7: The Sudanese cabinet has announced the beginning of a campaign of alert in the country and to mobilise all potentials in order to confront the attack launched by the SPLA. This was declared after a cabinet meeting chaired by President Bashir in which he said that the armed and people defence forces will not give up the unity of the country's territories, nor stability and security of its citizens.
8: The US State Department has expressed concern over reports that Sudan launched aerial strikes against civilian targets in the south. If the reports were true, it would be a violation of Khartoum's May 25 pledge to end the bombings of civilian targets, department spokesman Richard Boucher said.
8: The European Union has called for the Government of Sudan and the SPLA to immediately stop hostilities in order to create a conducive atmosphere for negotiations to end the war. It also encouraged Kenya, in its capacity as chair of the IGAD committee for Sudan, to press ahead with its fellow IGAD members to reinvigorate the peace process, which has not made much progress so far.
9: The SPLA claimed that its forces had killed 244 Sudanese government troops during a raid in an oil-prospecting region, northeast of Wangkei, in the southern al-Wihda province. According to Asmara-based spokesman, Yasser Erman, "244 Sudanese soldiers were killed in fighting which lasted over five hours".
11: The current fighting in western Bahr el Ghazal has displaced 30, 000 people, creating the ideal conditions for a humanitarian crisis, said UN Emergency Relief Co- ordinator, Kenzo Oshima. According to the official, the recent offensive by the SPLA has brought about a further deterioration of the humanitarian situation in the area and also threatens aid deliveries to hundreds of thousands of affected people.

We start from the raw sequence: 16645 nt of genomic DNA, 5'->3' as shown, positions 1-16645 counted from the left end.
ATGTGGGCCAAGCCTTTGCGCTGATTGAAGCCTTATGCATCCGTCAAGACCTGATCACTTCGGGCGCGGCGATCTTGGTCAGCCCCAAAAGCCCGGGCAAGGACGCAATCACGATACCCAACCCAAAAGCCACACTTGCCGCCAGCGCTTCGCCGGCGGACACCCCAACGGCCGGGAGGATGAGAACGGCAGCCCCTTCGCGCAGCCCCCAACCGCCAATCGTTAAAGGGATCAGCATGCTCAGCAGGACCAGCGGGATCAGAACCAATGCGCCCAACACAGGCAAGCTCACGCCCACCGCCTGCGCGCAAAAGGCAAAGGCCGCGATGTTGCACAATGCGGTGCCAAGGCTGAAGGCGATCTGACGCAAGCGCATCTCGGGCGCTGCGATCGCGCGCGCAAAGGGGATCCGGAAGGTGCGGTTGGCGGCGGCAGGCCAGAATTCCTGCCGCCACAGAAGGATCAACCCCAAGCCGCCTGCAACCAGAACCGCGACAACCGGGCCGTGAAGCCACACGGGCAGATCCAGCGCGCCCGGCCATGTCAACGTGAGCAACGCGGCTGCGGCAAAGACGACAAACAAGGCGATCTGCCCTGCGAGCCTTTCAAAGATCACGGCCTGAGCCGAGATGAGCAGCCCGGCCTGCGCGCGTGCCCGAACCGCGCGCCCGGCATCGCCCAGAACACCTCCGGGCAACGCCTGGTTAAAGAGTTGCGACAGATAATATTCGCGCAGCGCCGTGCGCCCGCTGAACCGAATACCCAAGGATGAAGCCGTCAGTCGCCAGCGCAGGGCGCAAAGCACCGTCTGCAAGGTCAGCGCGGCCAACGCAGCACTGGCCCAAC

11: Arab League Secretary General Amr Moussa has said the situation in Sudan is "regrettable and dangerous," Egypt's state-run Middle East News Agency reported. Moussa made the remarks after talks with visiting Sudanese Foreign Minister Mustafa Osman Ismail, calling for implementing an Egyptian-Libyan peace initiative aimed at ending the war.
11: The Sudanese government announced that its armed forces will resume air strikes in the south, a move which was “suspended” last month, to defend itself in the light of the SPLA’s current military onslaught.
12: The US State Department expects to complete by September of this year a programme of resettling approximately 3,800 Sudanese children and young adults from Kakuma Refugee Camp in northwestern Kenya. The project that began in November last year involves boys and young men, who have come to be known as the "lost boys" of Sudan. They were among an estimated 17,000) who were separated from their parents and to Ethiopia.
13: A US parliamentary committee has said Uganda is not involved in the Sudanese conflict as claimed by Khartoum. The report by US House committee on international relations and dated June 8 also recommended to Congress to pass the Bill for enactment of the Sudan Peace Act that would give authority to President George Bush's administration to take measures to end what it described as "the longest running civil war in the world."
13: The EU has registered its concern over the renewed military activity by the SPLA, particularly in Bahr al-Ghazal and Khartoum’s resumption of aerial bombings in response to this offensive. The EU has called on both parties to halt their military activity in order to create an environment conducive to negotiations and the safe delivery of humanitarian assistance to the affected civilian population.